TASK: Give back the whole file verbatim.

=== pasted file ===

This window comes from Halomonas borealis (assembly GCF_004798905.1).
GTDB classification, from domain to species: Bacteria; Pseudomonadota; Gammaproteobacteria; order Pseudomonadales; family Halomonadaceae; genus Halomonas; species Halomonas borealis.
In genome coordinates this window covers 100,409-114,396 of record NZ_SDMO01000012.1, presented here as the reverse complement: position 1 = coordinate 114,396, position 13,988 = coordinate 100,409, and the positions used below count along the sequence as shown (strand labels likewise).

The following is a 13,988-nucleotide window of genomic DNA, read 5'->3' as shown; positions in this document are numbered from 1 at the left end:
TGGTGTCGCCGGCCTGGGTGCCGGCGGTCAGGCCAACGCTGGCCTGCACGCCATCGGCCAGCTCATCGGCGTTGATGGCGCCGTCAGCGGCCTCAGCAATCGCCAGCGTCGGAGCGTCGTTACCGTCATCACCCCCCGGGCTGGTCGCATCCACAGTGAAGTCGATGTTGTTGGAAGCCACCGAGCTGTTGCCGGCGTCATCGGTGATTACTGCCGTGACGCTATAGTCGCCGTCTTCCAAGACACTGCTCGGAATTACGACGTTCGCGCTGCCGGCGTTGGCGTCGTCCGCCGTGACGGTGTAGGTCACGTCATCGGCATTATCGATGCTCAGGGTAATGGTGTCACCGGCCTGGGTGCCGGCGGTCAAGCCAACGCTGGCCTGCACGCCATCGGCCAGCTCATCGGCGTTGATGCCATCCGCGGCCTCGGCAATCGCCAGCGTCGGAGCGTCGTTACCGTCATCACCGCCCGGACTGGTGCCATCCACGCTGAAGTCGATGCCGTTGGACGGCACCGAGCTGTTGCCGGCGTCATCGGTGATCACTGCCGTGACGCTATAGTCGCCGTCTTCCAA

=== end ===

This window comes from Halomonas borealis (assembly GCF_004798905.1).
GTDB classification, from domain to species: Bacteria; Pseudomonadota; Gammaproteobacteria; order Pseudomonadales; family Halomonadaceae; genus Halomonas; species Halomonas borealis.
In genome coordinates this window covers 100,409-114,396 of record NZ_SDMO01000012.1, presented here as the reverse complement: position 1 = coordinate 114,396, position 13,988 = coordinate 100,409, and the positions used below count along the sequence as shown (strand labels likewise).

The following is a 13,988-nucleotide window of genomic DNA, read 5'->3' as shown; positions in this document are numbered from 1 at the left end:
TGGTGTCGCCGGCCTGGGTGCCGGCGGTCAGGCCAACGCTGGCCTGCACGCCATCGGCCAGCTCATCGGCGTTGATGGCGCCGTCAGCGGCCTCAGCAATCGCCAGCGTCGGAGCGTCGTTACCGTCATCACCCCCCGGGCTGGTCGCATCCACAGTGAAGTCGATGTTGTTGGAAGCCACCGAGCTGTTGCCGGCGTCATCGGTGATTACTGCCGTGACGCTATAGTCGCCGTCTTCCAAGACACTGCTCGGAATTACGACGTTCGCGCTGCCGGCGTTGGCGTCGTCCGCCGTGACGGTGTAGGTCACGTCATCGGCATTATCGATGCTCAGGGTAATGGTGTCACCGGCCTGGGTGCCGGCGGTCAAGCCAACGCTGGCCTGCACGCCATCGGCCAGCTCATCGGCGTTGATGCCATCCGCGGCCTCGGCAATCGCCAGCGTCGGAGCGTCGTTACCGTCATCACCGCCCGGACTGGTGCCATCCACGCTGAAGTCGATGCCGTTGGACGGCACCGAGCTGTTGCCGGCGTCATCGGTGATCACTGCCGTGACGCTATAGTCGCCGTCTTCCAA